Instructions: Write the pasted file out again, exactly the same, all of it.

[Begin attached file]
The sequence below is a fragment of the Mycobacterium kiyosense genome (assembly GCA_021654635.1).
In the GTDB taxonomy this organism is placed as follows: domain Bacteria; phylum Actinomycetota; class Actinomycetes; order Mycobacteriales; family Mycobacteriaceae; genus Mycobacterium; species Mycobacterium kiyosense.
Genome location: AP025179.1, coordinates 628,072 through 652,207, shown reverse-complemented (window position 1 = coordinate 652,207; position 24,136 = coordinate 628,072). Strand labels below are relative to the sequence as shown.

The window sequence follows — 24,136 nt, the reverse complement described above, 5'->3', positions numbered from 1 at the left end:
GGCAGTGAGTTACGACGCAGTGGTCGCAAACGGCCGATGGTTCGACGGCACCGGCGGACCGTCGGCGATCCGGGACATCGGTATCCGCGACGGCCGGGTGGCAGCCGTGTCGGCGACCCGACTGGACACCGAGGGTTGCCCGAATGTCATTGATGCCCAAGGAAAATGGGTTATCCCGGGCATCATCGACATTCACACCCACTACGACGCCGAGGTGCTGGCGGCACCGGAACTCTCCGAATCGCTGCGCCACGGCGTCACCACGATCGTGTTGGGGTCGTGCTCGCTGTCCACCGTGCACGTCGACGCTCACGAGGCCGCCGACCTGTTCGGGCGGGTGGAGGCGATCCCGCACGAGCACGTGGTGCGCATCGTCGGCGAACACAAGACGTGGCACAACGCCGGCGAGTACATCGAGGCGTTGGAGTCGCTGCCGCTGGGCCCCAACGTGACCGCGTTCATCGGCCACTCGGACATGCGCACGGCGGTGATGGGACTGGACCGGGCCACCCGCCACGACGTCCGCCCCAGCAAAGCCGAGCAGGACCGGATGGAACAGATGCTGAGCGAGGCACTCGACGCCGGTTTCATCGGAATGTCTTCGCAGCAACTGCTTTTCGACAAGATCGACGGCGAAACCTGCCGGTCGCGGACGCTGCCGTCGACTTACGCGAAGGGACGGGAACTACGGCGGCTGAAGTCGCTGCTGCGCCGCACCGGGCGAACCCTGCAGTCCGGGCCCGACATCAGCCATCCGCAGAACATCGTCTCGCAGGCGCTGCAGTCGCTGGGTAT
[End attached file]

The sequence below is a fragment of the Mycobacterium kiyosense genome (assembly GCA_021654635.1).
In the GTDB taxonomy this organism is placed as follows: domain Bacteria; phylum Actinomycetota; class Actinomycetes; order Mycobacteriales; family Mycobacteriaceae; genus Mycobacterium; species Mycobacterium kiyosense.
Genome location: AP025179.1, coordinates 628,072 through 652,207, shown reverse-complemented (window position 1 = coordinate 652,207; position 24,136 = coordinate 628,072). Strand labels below are relative to the sequence as shown.

The window sequence follows — 24,136 nt, the reverse complement described above, 5'->3', positions numbered from 1 at the left end:
GGCAGTGAGTTACGACGCAGTGGTCGCAAACGGCCGATGGTTCGACGGCACCGGCGGACCGTCGGCGATCCGGGACATCGGTATCCGCGACGGCCGGGTGGCAGCCGTGTCGGCGACCCGACTGGACACCGAGGGTTGCCCGAATGTCATTGATGCCCAAGGAAAATGGGTTATCCCGGGCATCATCGACATTCACACCCACTACGACGCCGAGGTGCTGGCGGCACCGGAACTCTCCGAATCGCTGCGCCACGGCGTCACCACGATCGTGTTGGGGTCGTGCTCGCTGTCCACCGTGCACGTCGACGCTCACGAGGCCGCCGACCTGTTCGGGCGGGTGGAGGCGATCCCGCACGAGCACGTGGTGCGCATCGTCGGCGAACACAAGACGTGGCACAACGCCGGCGAGTACATCGAGGCGTTGGAGTCGCTGCCGCTGGGCCCCAACGTGACCGCGTTCATCGGCCACTCGGACATGCGCACGGCGGTGATGGGACTGGACCGGGCCACCCGCCACGACGTCCGCCCCAGCAAAGCCGAGCAGGACCGGATGGAACAGATGCTGAGCGAGGCACTCGACGCCGGTTTCATCGGAATGTCTTCGCAGCAACTGCTTTTCGACAAGATCGACGGCGAAACCTGCCGGTCGCGGACGCTGCCGTCGACTTACGCGAAGGGACGGGAACTACGGCGGCTGAAGTCGCTGCTGCGCCGCACCGGGCGAACCCTGCAGTCCGGGCCCGACATCAGCCATCCGCAGAACATCGTCTCGCAGGCGCTGCAGTCGCTGGGTAT